At a retreat with writer friends earlier this year, Anne Gracie (http://www.annegracie.com/)suggested that we should make a list of the things we really enjoy in the novels we read. As a writer, I found the results of this exercise rather interesting and helpful, so I thought I’d share the exercise with you. But I might spoil the usefulness of it if I tell you about my experience first.
So… before you read on, why don’t you make a list of those aspects you love about your favourite books? In other words, make your list of ingredients for a really good read.
Don’t cheat now…
Great, I’ll continue.
When I did this exercise, I didn’t hesitate to start my list and I scribbled madly, jotting down random thoughts as soon as they arrived.
As it turned out, right at the top of my list was: a sense of place.
It had been an instinctive reaction, but my choice of “place” to head my list was a revelation. Just the same, I knew it was accurate. All my favourite books have brought the story’s setting alive for me. That’s not to say that the characters and the plot weren’t important, too… but setting has played an extremely important role.
And when I thought about this further, I realised that this trend obviously started when I was a child. I don’t know how old I was when I read Heidi, but I was absolutely entranced by the image of her living way up in the Swiss Alps with her grandfather. For an Australian, in sub-tropical Brisbane, that picture of the towering snow-capped mountains, the little timber cottage, Alpine meadows and grazing goats was magical.
At around that same time, I started using the local library, and the first books I read was a series about sets of twins in various parts of the world. There were Dutch twins, Inuit twins, Japanese twins… and the books took me into the day to day realities of their worlds.
You might feel prompted to ask why I didn’t become a travel writer, but of course, my first love has always been fiction. I also loved strong characters and exciting plot twists. The settings were the icing on the cake.
Let’s take another of my favourite childhood reads, Anne of Green Gables. The highly impulsive and imaginative young redhead, Anne Shirley, captured hearts of girl readers around the globe. But I have to ask – would Anne have become so real to us if we hadn’t also been drawn into her world?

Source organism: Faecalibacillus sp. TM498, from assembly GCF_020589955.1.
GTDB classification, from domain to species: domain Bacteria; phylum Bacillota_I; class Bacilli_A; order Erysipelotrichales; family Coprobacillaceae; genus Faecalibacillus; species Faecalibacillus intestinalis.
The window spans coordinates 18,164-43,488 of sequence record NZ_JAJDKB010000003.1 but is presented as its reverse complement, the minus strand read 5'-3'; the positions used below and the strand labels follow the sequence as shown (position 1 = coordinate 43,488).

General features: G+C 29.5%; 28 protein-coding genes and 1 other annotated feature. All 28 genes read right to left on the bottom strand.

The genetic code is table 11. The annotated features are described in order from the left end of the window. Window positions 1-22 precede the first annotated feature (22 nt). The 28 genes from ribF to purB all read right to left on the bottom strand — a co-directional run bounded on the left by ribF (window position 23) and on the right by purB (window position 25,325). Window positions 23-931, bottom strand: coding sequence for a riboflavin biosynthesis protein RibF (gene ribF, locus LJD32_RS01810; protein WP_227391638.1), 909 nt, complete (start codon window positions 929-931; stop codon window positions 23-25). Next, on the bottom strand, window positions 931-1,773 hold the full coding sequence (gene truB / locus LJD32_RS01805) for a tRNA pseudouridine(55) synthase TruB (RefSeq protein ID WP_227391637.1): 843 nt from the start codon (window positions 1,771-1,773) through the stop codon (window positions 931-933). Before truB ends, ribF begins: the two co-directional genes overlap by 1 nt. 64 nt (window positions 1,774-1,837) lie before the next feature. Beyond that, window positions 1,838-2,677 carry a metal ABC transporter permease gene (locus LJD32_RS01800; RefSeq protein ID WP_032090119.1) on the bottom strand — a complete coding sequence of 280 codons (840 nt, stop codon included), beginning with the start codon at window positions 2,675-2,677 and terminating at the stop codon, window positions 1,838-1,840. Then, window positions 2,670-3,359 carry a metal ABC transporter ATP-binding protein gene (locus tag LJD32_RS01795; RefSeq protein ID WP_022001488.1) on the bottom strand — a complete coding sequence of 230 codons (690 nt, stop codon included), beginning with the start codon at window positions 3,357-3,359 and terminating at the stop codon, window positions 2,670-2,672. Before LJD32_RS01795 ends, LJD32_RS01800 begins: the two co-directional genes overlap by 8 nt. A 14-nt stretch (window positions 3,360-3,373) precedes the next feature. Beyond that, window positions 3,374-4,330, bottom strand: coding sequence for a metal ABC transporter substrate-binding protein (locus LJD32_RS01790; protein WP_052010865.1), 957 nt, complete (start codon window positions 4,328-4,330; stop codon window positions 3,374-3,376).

Do you remember her little bedroom in Green Gables with the white bed and the (Snow Queen) apple tree outside the window… or the orchard slope… the spruce wood, the rutted red roads and the bridges of Avonlea?
All my life, I have longed to see Prince Edward Island.
In recent years I’ve been transported regularly to snowbound Northern Scotland or to the cliffs and beaches of warm and sunny Cornwall in books by Rosamunde Pilcher. I’ve spent the whole gamut of seasons with a community living in the Catskill Mountains while reading Susan Wigg’s Lakeshore Chronicles.
And one of the things I love about the Harlequin Romance line is the wide range of settings – America, Europe, the Middle East, the UK, Australia…
Of course… your reading preferences are entirely personal. I don’t expect everyone to share my love of richly detailed settings. But the point of Anne Gracie’s exercise was this… when a writer identifies what she loves in the books she reads, she usually discovers something important about her own writing.
And that was something of a light bulb moment for me.
Until then, my inclusion of Outback settings in my books had been pretty much hit and miss. It all started by accident. When our children were little we couldn’t afford expensive holidays and we used to camp on a riverbank on a friend’s cattle property. After three rejections from Mills and Boon, I decided to set a book in the Outback… and it was the book that sold.
Now, I’m not saying that I have pages and pages of description in the book and I know that the Outback setting was not the reason it sold. I put most of my effort into creating a sexy hero and a strong heroine, and that elusive ingredient – emotional punch. But I do think my focus on the setting and the chance to convey my love of Outback Queensland helped me to find my writing voice.
And now, thanks to this exercise, I know it’s a quality I’ll continue to foster in my books – it’s part of my voice, of who I am.
So what’s on your list? I’d love to hear! If you’re a writer, did you find elements in your reading preferences that matched with your writing voice? Did you discover any food for thought?
If you’re a reader, could you see a pattern in the ingredients of your favourite books?
Barbara Hannay’s latest book Adopted: Outback Baby is set in the Queensland Outback and a cottage by the sea in Victoria. But she will be focused on other aspects of craft such as characters, plot and emotional punch when she joins Barbara McMahon and Jessica Hart in a workshop at RWA San Francisco called "Emotion, emotion, emotion – writing romance with global appeal".